Following the implementation of its “Cut Your Bill in Half Event!”—which started earlier this year and featured commercials of wireless customers using ninja swords, chainsaws and weed whackers to literally cut their bills in half—Sprint has unveiled yet another strategy to keep from falling behind long-time competitor, T-Mobile. According to an article in the Wall Street Journal, Sprint will be providing home-delivery of new cell phones.
The new program, to be offered to customers in the Kansas City area first, followed by Miami and Chicago later this month, will function by emailing or texting existing customers when they are eligible for a new phone or upgrade. Rather than shopping online or driving to the nearest Sprint store, customers will be given the option of having their new device delivered to their house by contractors who will be employed in thousands of Sprint-branded vehicles. The offer will be especially useful for customers who may have difficulty setting up their new smartphones.
Upon delivery, representatives can help customers configure their new devices for use.
The service, which will eventually be offered coast to coast, is one of several attempts the Sprint has recently made to avoid falling below T-Mobile, which would place it last among service providers in the U.S. Other recent efforts aimed at coping with the hemorrhaging of millions of customers over the past few years included the rebranding of about 1,400 RadioShack locations to more than double its brick-and-mortar footholds. Both of these new initiatives would appear aimed at increasing customer service transparency.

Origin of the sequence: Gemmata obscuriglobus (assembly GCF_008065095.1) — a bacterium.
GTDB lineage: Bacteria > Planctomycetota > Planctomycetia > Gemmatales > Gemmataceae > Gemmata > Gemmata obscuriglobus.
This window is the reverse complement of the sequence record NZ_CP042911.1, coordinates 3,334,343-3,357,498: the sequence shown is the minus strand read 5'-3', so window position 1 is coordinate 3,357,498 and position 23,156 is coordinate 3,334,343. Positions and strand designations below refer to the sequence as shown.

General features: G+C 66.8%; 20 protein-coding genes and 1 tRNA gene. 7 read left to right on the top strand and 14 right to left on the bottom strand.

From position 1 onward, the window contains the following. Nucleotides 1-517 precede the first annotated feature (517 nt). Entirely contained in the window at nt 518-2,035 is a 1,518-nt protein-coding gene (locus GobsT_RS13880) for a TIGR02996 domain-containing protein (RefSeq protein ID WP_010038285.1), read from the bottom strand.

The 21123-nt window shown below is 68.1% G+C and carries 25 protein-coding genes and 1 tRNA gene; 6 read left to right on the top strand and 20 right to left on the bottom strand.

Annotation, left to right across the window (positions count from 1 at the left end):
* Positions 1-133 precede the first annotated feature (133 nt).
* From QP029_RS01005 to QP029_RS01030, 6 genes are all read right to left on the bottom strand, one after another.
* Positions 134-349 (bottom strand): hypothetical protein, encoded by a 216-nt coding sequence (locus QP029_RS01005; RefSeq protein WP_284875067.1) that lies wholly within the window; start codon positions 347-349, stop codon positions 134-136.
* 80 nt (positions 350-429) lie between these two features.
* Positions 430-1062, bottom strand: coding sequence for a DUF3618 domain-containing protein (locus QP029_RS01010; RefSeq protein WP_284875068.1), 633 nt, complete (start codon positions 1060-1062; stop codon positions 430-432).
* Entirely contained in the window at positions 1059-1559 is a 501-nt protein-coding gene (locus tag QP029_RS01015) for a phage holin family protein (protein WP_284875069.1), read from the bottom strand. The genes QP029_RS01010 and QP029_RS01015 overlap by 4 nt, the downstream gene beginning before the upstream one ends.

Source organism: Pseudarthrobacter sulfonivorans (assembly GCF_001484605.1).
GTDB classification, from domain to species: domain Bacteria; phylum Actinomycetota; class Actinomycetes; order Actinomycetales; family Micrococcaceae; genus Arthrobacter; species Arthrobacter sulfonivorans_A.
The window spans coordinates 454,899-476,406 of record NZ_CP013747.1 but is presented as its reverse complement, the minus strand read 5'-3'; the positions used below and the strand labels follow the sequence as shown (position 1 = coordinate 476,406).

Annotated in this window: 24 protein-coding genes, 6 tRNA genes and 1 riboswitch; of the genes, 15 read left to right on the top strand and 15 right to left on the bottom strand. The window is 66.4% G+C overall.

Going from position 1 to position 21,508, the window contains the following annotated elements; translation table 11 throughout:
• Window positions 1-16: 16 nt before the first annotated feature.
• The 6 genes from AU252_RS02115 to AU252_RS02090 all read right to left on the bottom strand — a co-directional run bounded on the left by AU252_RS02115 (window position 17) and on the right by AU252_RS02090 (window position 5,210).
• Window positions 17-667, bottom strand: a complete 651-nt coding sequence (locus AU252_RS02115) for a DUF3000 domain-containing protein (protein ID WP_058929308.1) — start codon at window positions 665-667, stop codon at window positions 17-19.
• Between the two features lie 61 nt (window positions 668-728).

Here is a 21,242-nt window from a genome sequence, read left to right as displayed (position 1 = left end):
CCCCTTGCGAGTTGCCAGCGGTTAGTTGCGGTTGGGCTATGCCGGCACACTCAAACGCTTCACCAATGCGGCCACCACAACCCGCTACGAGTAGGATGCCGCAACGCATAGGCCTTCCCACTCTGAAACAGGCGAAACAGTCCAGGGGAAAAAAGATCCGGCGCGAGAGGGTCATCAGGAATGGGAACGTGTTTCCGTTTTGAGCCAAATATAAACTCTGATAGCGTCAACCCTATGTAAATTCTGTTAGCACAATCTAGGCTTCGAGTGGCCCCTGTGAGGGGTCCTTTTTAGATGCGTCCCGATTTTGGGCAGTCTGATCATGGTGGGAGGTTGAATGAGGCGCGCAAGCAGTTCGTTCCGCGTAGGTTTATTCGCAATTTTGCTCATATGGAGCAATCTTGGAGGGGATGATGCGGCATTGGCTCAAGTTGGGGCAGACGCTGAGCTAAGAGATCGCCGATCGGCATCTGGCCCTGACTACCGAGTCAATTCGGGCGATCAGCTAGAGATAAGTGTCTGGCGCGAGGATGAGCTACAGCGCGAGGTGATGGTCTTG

According to the Wall Street Journal, the new service is based on a home delivery offering conceptualized by CEO Marcelo Claure while he was running various cellphone stores in the greater Boston area during the late ‘90s. And while it seemed to payoff back then, there is no way to be certain that the new service will be novel enough now, especially with such a massive consumer base of digital immigrants who are mobility savvy, many of who prefer digital customer service methods. That said, modern customers like fast results, and if the nationwide application of Sprint-branded vehicles cuts down on waiting time for standard shipping methods, we can expect to see some definite gains.
Sprint will be reporting first quarter results within the next few weeks. It will be interesting to compare Sprint’s standing at the end of this quarter against second quarter results, and to determine if the human touch of home delivery pays off.
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